The meat is suspected of being contaminated with E. coli O157:H7. One person fell ill in October (yes, October) after eating the meat.

The packaged ready-made beef burgers were produced by New Food Classics of Burlington – aka Establishment 761 – between between July 1, 2011 and Feb. 15, 2012. The company went into receivership Feb. 22.

Hundreds of workers have been locked out of plants in St. Catharines and Saskatoon.

New Food Classics distributed packaged burgers and steakettes under the brand names Best Value, Loblaws’ no name and no name Club Pack, Country Morning and Grillhouse.

In unrelated but ironical news, the union representing CFIA-staffers has resumed negotiations with CFIA but are “wearing black in the workplace, to protest against impending cuts to food inspection, the employer’s lack of respect for administrative staff and the CFIA’s unwillingness to bargain for a fair contract.”

And someone wrote the Ottawa Citizen to say the salmonella-outbreak that has sickened 27 so far from meals associated with The Lunch Lady, is not surprising because, “how can we possibly have safe food when the Canadian Food Inspection Agency will be reducing the frequency of inspection visits to meat plants? The Government of Canada plans to reduce $21.5 million from its Food Safety Program budget by 2013 to 2014. Because of the magnitude of these cuts, of course, there will be greater risks of foodborne illnesses.”

Of course, that’s just a rhetorical tool in the absence of evidence that more inspectors would make food safer.

27 sick as more salmonella cases identified; two additional Ottawa schools affected

Four more children have been diagnosed with salmonella since yesterday, as the city’s public health department continues to investigate an outbreak of food poisoning that appears to have spread through a caterer serving hot lunches at schools and daycares.

The Ottawa Citizen reports there have now been 27 lab-confirmed cases of the food-poisoning bacteria since Public Health declared an outbreak early this week, including 23 children and four adults. (Two of the adults are included in the tally even though their cases are believed to be unrelated.) Friday afternoon, the health department also added two schools to the list of those where children have become sick: Bayvew Public School and Ecole élémentaire Des Sentiers.

Investigators are still analysing food from a kitchen run by a franchise of The Lunch Lady, trying to confirm suspicions that its meat lasagna and beef tacos were contaminated. All six schools and one daycare where children are known to have got sick are served by one franchise of The Lunch Lady, which delivers meals to kids whose parents pay for the service.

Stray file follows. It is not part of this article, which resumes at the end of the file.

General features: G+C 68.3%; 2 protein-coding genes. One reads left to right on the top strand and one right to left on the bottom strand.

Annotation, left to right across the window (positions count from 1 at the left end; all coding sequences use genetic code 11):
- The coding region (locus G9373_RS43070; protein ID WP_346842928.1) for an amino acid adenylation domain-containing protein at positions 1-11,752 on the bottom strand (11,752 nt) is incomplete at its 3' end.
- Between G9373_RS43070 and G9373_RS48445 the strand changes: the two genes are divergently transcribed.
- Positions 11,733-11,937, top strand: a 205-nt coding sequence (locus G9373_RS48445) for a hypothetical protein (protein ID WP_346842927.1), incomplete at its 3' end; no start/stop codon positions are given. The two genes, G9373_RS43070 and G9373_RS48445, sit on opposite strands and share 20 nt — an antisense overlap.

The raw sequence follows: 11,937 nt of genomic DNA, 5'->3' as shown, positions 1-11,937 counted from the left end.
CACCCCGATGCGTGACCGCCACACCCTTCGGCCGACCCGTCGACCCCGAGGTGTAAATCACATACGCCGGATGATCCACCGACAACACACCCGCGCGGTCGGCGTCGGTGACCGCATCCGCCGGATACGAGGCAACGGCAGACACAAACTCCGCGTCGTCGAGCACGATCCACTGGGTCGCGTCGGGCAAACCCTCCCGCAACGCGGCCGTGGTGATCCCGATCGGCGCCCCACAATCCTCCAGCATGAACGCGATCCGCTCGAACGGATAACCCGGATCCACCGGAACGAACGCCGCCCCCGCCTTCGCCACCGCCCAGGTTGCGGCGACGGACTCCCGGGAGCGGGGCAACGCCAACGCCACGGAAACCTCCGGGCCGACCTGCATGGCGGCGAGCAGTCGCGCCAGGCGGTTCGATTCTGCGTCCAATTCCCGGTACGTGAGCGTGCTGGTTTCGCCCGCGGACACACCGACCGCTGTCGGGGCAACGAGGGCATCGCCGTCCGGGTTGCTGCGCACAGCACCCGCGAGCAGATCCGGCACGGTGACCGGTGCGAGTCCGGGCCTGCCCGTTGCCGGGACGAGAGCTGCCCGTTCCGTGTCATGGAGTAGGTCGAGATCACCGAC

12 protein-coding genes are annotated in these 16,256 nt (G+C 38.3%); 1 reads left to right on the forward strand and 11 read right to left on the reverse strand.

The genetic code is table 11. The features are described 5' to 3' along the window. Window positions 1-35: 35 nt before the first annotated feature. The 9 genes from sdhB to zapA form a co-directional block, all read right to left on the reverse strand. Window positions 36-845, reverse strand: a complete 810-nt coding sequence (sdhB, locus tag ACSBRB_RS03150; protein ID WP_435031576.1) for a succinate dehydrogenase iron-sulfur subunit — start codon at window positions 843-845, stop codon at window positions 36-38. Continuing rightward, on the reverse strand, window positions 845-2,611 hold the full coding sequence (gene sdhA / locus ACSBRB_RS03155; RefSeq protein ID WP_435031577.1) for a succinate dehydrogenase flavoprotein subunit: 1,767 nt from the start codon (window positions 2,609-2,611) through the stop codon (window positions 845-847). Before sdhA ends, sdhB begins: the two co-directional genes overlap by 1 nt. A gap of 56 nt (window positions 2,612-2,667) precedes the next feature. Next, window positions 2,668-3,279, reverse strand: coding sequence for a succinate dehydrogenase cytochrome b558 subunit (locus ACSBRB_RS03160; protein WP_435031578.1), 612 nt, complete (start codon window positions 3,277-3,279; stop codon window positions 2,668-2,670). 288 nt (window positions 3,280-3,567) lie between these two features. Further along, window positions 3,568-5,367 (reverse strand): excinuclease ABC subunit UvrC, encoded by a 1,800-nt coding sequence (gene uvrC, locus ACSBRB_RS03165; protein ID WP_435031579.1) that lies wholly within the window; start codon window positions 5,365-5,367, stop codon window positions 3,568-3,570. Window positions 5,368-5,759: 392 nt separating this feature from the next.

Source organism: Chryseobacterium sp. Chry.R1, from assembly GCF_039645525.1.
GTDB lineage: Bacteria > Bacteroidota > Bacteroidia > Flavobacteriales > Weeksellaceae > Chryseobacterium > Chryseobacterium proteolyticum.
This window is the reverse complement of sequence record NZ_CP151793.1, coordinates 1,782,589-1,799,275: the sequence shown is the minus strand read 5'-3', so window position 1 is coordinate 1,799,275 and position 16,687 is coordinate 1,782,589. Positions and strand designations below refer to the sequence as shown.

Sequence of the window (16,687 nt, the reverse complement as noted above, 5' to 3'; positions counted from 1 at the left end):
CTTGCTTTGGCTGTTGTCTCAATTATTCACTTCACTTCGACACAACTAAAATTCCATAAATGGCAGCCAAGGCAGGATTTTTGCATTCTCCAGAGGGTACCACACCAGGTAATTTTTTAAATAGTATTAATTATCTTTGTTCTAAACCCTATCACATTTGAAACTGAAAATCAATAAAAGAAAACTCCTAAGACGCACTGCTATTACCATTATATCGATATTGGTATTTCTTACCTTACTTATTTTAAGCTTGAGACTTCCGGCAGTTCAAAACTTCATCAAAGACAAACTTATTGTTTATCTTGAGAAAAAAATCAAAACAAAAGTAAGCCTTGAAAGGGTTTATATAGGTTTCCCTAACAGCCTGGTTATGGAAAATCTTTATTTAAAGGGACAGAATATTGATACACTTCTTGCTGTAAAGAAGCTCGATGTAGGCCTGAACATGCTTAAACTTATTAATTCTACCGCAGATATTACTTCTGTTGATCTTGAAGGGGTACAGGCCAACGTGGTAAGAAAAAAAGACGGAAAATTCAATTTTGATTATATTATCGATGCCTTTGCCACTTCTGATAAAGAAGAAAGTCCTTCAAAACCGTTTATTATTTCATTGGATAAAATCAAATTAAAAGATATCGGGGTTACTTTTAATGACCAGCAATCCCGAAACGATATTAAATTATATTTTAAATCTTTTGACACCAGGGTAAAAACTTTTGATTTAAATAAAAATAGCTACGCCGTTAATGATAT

The results of the lab analysis are expected to take a few more days, perhaps even until next Wednesday, said Public Health spokesman John Steinbachs. Bacterial cultures take time to grow, and they then have to be compared with samples from afflicted patients to see if they match.

In the meantime, two Lunch Lady kitchens — the one on Boyd Avenue where investigators have been concentrating their efforts, and another in Kanata — are closed, said their owner, Jonathan Morris.

“We don’t know what the source of the contamination is, and until we do, we’re not going to be making or serving food,” he said. Parents whose children get meals from those kitchens will have to make other arrangements for at least next week, Morris said.

“It’s harder as a parent than it is as a business owner,” Morris said. “I’m a parent, most of my staff are parents, and we serve food to a lot of them. These kids getting sick, that’s what’s, well, that’s what making me sick. The business is … that’s not even secondary.”

24 sick; ground beef possible cause of Ottawa salmonella outbreak

The local owner of a catering franchise linked to 20 cases of salmonella in Ottawa told CBC News he is treating the outbreak "as if it’s his fault" and said he suspects ground beef as a potential cause.

Ottawa Public Health today increased the confirmed case count to 24, including four adults, and the remainder children from a variety of area schools, now including Stittsville Public School.

Jonathan Morris, who has operated a franchise of "The Lunch Lady" for five years, said hebelieves the food in question is ground beef used to make tacos and curly lasagna.

Ottawa Public Health has not implicated any specific food.

Morris is meeting with public health officials Thursday and has also sent a letter to thousands of parents. He said some parents have already cancelled their lunch service, while others are offering support.